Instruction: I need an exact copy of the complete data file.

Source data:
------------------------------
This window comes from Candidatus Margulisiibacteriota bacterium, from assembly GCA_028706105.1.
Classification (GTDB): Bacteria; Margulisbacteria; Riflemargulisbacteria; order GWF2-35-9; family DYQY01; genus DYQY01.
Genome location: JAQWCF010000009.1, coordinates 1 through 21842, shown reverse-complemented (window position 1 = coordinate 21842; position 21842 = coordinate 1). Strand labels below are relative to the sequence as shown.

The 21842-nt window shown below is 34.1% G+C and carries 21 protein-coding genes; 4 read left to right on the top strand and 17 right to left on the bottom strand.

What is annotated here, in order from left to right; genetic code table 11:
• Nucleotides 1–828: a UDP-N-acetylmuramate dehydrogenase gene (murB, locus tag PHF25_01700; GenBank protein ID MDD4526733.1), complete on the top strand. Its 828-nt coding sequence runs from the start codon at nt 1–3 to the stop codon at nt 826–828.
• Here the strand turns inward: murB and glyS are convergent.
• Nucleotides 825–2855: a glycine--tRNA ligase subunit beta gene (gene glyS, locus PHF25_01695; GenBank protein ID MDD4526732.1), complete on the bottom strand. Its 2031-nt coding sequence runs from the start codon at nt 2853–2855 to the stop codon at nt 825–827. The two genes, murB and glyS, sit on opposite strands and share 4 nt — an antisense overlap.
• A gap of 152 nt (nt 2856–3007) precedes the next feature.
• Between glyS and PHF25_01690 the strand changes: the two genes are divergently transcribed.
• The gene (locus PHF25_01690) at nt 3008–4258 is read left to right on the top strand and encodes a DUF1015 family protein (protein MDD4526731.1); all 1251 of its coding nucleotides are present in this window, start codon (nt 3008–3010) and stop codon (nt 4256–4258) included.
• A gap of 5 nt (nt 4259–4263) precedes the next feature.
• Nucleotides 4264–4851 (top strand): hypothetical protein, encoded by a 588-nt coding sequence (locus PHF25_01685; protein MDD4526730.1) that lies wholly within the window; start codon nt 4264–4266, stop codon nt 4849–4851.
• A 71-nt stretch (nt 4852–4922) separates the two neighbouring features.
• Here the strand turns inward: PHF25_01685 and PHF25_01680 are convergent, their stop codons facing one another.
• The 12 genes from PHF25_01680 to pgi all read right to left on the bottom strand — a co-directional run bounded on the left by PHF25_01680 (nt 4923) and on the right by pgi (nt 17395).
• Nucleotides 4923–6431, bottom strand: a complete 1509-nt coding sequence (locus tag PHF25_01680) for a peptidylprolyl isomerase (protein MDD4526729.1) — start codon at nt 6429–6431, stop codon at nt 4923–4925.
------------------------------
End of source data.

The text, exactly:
This window comes from Candidatus Margulisiibacteriota bacterium, from assembly GCA_028706105.1.
Classification (GTDB): Bacteria; Margulisbacteria; Riflemargulisbacteria; order GWF2-35-9; family DYQY01; genus DYQY01.
Genome location: JAQWCF010000009.1, coordinates 1 through 21842, shown reverse-complemented (window position 1 = coordinate 21842; position 21842 = coordinate 1). Strand labels below are relative to the sequence as shown.

The 21842-nt window shown below is 34.1% G+C and carries 21 protein-coding genes; 4 read left to right on the top strand and 17 right to left on the bottom strand.

What is annotated here, in order from left to right; genetic code table 11:
• Nucleotides 1–828: a UDP-N-acetylmuramate dehydrogenase gene (murB, locus tag PHF25_01700; GenBank protein ID MDD4526733.1), complete on the top strand. Its 828-nt coding sequence runs from the start codon at nt 1–3 to the stop codon at nt 826–828.
• Here the strand turns inward: murB and glyS are convergent.
• Nucleotides 825–2855: a glycine--tRNA ligase subunit beta gene (gene glyS, locus PHF25_01695; GenBank protein ID MDD4526732.1), complete on the bottom strand. Its 2031-nt coding sequence runs from the start codon at nt 2853–2855 to the stop codon at nt 825–827. The two genes, murB and glyS, sit on opposite strands and share 4 nt — an antisense overlap.
• A gap of 152 nt (nt 2856–3007) precedes the next feature.
• Between glyS and PHF25_01690 the strand changes: the two genes are divergently transcribed.
• The gene (locus PHF25_01690) at nt 3008–4258 is read left to right on the top strand and encodes a DUF1015 family protein (protein MDD4526731.1); all 1251 of its coding nucleotides are present in this window, start codon (nt 3008–3010) and stop codon (nt 4256–4258) included.
• A gap of 5 nt (nt 4259–4263) precedes the next feature.
• Nucleotides 4264–4851 (top strand): hypothetical protein, encoded by a 588-nt coding sequence (locus PHF25_01685; protein MDD4526730.1) that lies wholly within the window; start codon nt 4264–4266, stop codon nt 4849–4851.
• A 71-nt stretch (nt 4852–4922) separates the two neighbouring features.
• Here the strand turns inward: PHF25_01685 and PHF25_01680 are convergent, their stop codons facing one another.
• The 12 genes from PHF25_01680 to pgi all read right to left on the bottom strand — a co-directional run bounded on the left by PHF25_01680 (nt 4923) and on the right by pgi (nt 17395).
• Nucleotides 4923–6431, bottom strand: a complete 1509-nt coding sequence (locus tag PHF25_01680) for a peptidylprolyl isomerase (protein MDD4526729.1) — start codon at nt 6429–6431, stop codon at nt 4923–4925.